Same programming model Same programming model

                          Developers with 32-bit skills will be comfortable and quickly productive in the 64-bit Windows environment, finding it virtually identical to the development environment for 32-bit Windows.


                          Again, note that this is not marketed towards gamers.


                          Windows® XP 64-Bit Edition is designed to address the most demanding needs of technical workstation users who require large amounts of memory and floating point performance in areas such as mechanical design and analysis, digital content creation and scientific and high-performance computing applications.


                          Maybe in the future it will be a gamers platform:

                          Game Performance Evaluation Comparison:

                          The focus of this article is to determine if upgrading to Windows XP Professional x64 Edition with an AMD Athlon64 would give us a better gaming experience in current games. We used eight games for our evaluation including one that supported Win64 AMD64 specifically.

                          What we found isn’t too shocking really, but rather reassuring. In all the 32-bit games tested, we saw overall static performance using Windows XP Pro x64 Edition. The only game in our lineup that had a specific Win64 AMD64 instruction path, The Chronicles of Riddick, actually performed worse in 64-bit than it did in 32-bit Windows.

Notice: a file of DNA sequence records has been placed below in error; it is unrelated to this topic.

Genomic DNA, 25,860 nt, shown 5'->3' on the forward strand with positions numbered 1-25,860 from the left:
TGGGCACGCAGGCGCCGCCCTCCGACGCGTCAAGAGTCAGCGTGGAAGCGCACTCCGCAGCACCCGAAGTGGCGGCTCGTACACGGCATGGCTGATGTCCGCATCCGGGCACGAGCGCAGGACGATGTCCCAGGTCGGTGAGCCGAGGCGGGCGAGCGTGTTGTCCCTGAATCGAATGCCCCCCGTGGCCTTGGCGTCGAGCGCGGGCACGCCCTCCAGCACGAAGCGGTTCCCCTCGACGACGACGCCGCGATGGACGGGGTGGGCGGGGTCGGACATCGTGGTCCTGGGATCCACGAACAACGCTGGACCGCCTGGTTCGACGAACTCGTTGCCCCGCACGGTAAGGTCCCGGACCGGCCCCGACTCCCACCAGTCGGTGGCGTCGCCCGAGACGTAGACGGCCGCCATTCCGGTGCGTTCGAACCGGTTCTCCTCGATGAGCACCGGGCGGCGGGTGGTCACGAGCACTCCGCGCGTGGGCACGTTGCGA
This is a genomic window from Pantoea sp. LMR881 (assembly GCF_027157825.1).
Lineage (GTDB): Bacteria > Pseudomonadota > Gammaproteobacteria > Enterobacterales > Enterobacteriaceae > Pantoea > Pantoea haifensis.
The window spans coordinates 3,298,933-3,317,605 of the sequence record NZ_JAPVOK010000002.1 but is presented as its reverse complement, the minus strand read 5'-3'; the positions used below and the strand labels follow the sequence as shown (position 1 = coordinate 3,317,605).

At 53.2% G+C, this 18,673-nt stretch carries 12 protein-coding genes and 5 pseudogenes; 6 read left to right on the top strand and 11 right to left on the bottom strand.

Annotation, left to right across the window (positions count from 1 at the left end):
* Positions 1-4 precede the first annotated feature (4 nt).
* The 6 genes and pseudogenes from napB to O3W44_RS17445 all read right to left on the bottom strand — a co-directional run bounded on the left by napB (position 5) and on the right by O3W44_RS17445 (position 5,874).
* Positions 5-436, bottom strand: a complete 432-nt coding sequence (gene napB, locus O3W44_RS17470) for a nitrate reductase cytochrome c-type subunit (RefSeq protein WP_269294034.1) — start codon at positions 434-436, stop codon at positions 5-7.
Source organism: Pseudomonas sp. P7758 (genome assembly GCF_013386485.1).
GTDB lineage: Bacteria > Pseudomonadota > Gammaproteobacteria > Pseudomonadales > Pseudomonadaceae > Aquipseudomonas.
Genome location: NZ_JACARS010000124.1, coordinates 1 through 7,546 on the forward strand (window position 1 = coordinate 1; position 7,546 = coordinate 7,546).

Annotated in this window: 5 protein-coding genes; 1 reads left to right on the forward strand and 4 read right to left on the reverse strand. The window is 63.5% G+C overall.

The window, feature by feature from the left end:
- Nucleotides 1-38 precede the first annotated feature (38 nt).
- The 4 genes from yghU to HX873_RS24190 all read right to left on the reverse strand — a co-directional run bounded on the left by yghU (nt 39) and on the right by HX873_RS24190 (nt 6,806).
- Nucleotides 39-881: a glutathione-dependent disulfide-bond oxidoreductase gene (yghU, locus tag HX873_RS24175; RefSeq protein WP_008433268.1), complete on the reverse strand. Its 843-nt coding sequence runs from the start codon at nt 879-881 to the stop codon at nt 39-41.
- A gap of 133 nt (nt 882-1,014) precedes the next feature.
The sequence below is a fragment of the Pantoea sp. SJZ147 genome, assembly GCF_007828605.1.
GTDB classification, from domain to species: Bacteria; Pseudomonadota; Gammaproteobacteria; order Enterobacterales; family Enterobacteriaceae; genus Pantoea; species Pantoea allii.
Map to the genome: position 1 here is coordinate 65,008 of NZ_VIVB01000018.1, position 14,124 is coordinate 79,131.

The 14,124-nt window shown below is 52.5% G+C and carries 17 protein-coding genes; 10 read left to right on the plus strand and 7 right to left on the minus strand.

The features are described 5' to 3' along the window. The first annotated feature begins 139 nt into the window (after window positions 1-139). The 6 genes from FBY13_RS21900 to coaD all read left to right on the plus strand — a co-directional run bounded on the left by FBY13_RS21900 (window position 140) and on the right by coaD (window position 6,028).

The Bottom Line:

                          We were happy to see our “flat” results in most games and that most ran without compatibility issues. To recap, there are four solid needs for 64-bit gaming to show advantages. 1.) You need to have a 64-bit capable CPU such as the AMD Athlon64. 2.) You need to have a 64-bit capable OS such as Windows XP Pro x64. 3.) You need to have 64-bit drivers for your components. 4.) You need an application that is written to take advantage of a 64-bit OS.

                          Number 4 is the key here. The application or game itself must be written to take advantage of what your 64-bit CPU has to offer. Without this, there isn’t going to be any benefit in game performance on an x64 platform. There is a difference between just being compatible with WinXP Pro x64 Edition and actually utilizing what the 64-bit CPU can do for a game. Therefore, we are still waiting for a game that can fully take advantage of a 64-bit CPU. It seems as if the main problem for Windows XP Pro x64 Edition is the availability of 64-bit drivers, applications, and games.

                          That said, it looks as though many gamers wanting to put those seasoned Athlon AMD 64 processors to use on a new Windows XP Professional x64 Edition, can do so without much fear. I would caution you to visit the forums and make sure your “must have” game or application is x64 friendly first though.

                          Comment


                            #14
                            Urh, OK, Tim Sweeney said UT2007 would be faster with dual core but what about 64 bit? Did he mention that as well?

                            Comment


                              #15
                              Originally posted by Vive_le_Quebec
                              Urh, OK, Tim Sweeney said UT2007 would be faster with dual core but what about 64 bit? Did he mention that as well?
                              Yes, read my wonderfully transcribed Tim Sweeney interview.

                              Comment